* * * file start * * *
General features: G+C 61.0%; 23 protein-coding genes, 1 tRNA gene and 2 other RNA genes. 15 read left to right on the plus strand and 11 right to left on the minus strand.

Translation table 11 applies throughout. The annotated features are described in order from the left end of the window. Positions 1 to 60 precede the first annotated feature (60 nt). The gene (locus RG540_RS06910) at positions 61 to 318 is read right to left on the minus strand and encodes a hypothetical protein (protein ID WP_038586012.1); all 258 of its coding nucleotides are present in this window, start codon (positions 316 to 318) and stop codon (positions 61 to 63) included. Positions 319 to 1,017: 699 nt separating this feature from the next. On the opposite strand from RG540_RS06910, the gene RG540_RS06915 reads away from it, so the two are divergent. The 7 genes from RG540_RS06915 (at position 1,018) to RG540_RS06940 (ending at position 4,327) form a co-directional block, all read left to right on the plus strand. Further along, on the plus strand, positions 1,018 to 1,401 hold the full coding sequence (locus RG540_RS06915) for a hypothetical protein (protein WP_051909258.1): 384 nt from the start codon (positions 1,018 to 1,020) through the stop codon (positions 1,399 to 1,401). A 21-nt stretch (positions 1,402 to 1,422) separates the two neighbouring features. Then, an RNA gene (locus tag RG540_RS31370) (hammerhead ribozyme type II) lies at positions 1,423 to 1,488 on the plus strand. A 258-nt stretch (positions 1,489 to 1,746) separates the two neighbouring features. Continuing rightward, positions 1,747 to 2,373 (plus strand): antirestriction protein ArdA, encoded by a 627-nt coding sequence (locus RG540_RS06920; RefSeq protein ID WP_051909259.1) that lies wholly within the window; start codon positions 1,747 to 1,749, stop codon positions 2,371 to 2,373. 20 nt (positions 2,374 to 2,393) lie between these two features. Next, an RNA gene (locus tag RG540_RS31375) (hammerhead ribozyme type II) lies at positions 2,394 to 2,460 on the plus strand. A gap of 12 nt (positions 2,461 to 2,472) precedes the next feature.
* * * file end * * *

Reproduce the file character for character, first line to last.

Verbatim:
General features: G+C 61.0%; 23 protein-coding genes, 1 tRNA gene and 2 other RNA genes. 15 read left to right on the plus strand and 11 right to left on the minus strand.

Translation table 11 applies throughout. The annotated features are described in order from the left end of the window. Positions 1 to 60 precede the first annotated feature (60 nt). The gene (locus RG540_RS06910) at positions 61 to 318 is read right to left on the minus strand and encodes a hypothetical protein (protein ID WP_038586012.1); all 258 of its coding nucleotides are present in this window, start codon (positions 316 to 318) and stop codon (positions 61 to 63) included. Positions 319 to 1,017: 699 nt separating this feature from the next. On the opposite strand from RG540_RS06910, the gene RG540_RS06915 reads away from it, so the two are divergent. The 7 genes from RG540_RS06915 (at position 1,018) to RG540_RS06940 (ending at position 4,327) form a co-directional block, all read left to right on the plus strand. Further along, on the plus strand, positions 1,018 to 1,401 hold the full coding sequence (locus RG540_RS06915) for a hypothetical protein (protein WP_051909258.1): 384 nt from the start codon (positions 1,018 to 1,020) through the stop codon (positions 1,399 to 1,401). A 21-nt stretch (positions 1,402 to 1,422) separates the two neighbouring features. Then, an RNA gene (locus tag RG540_RS31370) (hammerhead ribozyme type II) lies at positions 1,423 to 1,488 on the plus strand. A 258-nt stretch (positions 1,489 to 1,746) separates the two neighbouring features. Continuing rightward, positions 1,747 to 2,373 (plus strand): antirestriction protein ArdA, encoded by a 627-nt coding sequence (locus RG540_RS06920; RefSeq protein ID WP_051909259.1) that lies wholly within the window; start codon positions 1,747 to 1,749, stop codon positions 2,371 to 2,373. 20 nt (positions 2,374 to 2,393) lie between these two features. Next, an RNA gene (locus tag RG540_RS31375) (hammerhead ribozyme type II) lies at positions 2,394 to 2,460 on the plus strand. A gap of 12 nt (positions 2,461 to 2,472) precedes the next feature.